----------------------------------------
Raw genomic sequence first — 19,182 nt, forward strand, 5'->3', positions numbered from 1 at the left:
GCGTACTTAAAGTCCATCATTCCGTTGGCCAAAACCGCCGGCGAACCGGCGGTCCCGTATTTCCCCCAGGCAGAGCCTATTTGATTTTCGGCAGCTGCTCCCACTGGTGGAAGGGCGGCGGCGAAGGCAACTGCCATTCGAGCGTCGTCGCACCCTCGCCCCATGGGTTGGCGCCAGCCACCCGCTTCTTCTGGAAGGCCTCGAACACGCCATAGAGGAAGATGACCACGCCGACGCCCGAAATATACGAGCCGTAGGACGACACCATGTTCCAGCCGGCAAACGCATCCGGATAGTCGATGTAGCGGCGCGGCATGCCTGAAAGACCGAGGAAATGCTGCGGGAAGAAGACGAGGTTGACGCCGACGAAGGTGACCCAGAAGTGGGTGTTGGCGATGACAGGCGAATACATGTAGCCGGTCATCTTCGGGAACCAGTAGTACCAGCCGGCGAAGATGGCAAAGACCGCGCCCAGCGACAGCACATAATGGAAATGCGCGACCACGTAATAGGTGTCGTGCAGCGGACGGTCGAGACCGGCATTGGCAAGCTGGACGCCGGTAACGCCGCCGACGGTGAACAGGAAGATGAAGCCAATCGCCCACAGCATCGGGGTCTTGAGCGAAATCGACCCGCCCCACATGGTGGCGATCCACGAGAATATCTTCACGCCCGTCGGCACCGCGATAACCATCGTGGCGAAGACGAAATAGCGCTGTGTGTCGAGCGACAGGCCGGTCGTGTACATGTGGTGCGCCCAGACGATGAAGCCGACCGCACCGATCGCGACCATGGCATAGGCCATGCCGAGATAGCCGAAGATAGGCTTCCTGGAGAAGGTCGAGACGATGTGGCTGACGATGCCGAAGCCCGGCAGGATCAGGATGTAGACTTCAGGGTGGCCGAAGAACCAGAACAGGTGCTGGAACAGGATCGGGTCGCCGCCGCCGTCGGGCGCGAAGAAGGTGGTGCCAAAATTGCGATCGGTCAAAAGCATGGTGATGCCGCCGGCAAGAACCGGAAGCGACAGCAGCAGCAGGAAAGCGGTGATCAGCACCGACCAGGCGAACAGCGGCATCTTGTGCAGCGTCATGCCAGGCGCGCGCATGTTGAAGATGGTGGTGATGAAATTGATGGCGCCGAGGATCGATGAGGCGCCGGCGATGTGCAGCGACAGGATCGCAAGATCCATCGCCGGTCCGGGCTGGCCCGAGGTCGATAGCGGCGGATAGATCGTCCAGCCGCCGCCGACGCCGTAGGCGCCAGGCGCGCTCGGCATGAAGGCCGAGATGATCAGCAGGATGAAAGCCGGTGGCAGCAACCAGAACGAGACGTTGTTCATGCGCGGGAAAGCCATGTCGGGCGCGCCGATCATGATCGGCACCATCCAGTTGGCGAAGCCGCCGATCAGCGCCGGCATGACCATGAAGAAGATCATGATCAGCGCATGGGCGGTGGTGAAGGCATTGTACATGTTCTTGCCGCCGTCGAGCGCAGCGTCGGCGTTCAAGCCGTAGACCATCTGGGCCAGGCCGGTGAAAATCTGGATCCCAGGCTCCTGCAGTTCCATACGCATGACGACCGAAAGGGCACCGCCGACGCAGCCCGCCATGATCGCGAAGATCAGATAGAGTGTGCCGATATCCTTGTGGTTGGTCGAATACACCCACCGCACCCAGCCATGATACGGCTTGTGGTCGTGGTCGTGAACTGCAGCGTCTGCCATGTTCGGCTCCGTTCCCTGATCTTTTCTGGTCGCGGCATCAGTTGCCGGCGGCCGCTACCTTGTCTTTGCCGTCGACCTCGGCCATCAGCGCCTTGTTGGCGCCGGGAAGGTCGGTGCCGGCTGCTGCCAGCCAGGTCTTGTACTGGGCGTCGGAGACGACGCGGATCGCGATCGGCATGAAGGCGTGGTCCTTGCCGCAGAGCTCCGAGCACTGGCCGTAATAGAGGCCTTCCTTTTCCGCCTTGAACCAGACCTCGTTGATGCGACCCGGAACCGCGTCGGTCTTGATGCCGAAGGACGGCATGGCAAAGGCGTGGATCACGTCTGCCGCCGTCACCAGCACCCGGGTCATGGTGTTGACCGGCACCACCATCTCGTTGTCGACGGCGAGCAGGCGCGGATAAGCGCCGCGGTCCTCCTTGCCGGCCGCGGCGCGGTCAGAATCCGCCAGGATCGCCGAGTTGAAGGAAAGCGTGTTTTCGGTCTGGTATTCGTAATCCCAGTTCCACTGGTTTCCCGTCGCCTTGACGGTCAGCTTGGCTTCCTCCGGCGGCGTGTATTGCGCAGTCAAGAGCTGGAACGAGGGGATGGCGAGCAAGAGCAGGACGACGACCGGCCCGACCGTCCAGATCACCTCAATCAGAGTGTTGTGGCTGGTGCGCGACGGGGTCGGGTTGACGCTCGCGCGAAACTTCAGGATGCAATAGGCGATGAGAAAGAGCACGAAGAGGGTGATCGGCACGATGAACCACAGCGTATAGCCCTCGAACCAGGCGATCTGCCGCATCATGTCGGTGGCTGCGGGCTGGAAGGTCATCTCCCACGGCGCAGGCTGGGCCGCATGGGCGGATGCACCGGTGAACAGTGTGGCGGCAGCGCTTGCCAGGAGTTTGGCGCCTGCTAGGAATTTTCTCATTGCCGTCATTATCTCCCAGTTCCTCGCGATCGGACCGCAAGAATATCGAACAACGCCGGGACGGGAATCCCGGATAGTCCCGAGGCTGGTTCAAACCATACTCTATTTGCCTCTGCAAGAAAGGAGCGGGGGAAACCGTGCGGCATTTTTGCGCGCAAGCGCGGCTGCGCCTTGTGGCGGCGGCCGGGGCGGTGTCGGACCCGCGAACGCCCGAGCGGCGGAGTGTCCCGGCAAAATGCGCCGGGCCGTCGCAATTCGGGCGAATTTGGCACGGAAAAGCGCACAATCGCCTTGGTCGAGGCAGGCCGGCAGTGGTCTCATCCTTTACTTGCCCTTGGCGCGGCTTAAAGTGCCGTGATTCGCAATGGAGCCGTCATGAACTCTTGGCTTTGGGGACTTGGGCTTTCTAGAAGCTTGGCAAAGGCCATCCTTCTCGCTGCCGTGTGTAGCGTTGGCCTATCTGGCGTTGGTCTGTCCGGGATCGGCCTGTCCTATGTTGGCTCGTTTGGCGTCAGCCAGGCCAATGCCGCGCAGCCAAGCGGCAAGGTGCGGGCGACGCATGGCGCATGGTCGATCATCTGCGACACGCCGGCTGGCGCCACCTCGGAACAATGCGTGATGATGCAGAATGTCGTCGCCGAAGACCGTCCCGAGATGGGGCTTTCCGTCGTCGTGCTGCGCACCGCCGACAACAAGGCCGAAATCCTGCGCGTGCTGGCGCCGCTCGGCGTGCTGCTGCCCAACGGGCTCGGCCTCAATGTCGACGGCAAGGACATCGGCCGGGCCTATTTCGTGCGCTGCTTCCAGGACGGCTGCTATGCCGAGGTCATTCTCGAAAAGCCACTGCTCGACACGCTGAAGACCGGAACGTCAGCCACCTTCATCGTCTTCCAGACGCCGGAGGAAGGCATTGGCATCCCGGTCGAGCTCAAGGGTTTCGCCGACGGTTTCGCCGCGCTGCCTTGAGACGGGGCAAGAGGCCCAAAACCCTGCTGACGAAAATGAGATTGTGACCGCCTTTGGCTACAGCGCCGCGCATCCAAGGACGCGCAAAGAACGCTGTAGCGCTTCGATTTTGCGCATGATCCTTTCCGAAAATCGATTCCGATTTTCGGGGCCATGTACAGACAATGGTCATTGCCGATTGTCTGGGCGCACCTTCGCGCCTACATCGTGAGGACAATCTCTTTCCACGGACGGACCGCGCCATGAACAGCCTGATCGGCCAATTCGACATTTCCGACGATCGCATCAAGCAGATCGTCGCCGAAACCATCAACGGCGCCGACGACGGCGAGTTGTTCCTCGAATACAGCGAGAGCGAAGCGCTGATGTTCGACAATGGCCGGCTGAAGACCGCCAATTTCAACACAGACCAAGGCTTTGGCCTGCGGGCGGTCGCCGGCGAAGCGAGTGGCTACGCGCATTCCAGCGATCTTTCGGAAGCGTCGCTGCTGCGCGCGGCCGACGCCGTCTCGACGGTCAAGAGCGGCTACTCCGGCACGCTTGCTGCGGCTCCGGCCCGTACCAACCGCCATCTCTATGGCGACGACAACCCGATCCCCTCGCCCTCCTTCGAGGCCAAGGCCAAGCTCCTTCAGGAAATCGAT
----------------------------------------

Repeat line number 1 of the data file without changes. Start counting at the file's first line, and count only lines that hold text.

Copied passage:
Raw genomic sequence first — 19,182 nt, forward strand, 5'->3', positions numbered from 1 at the left: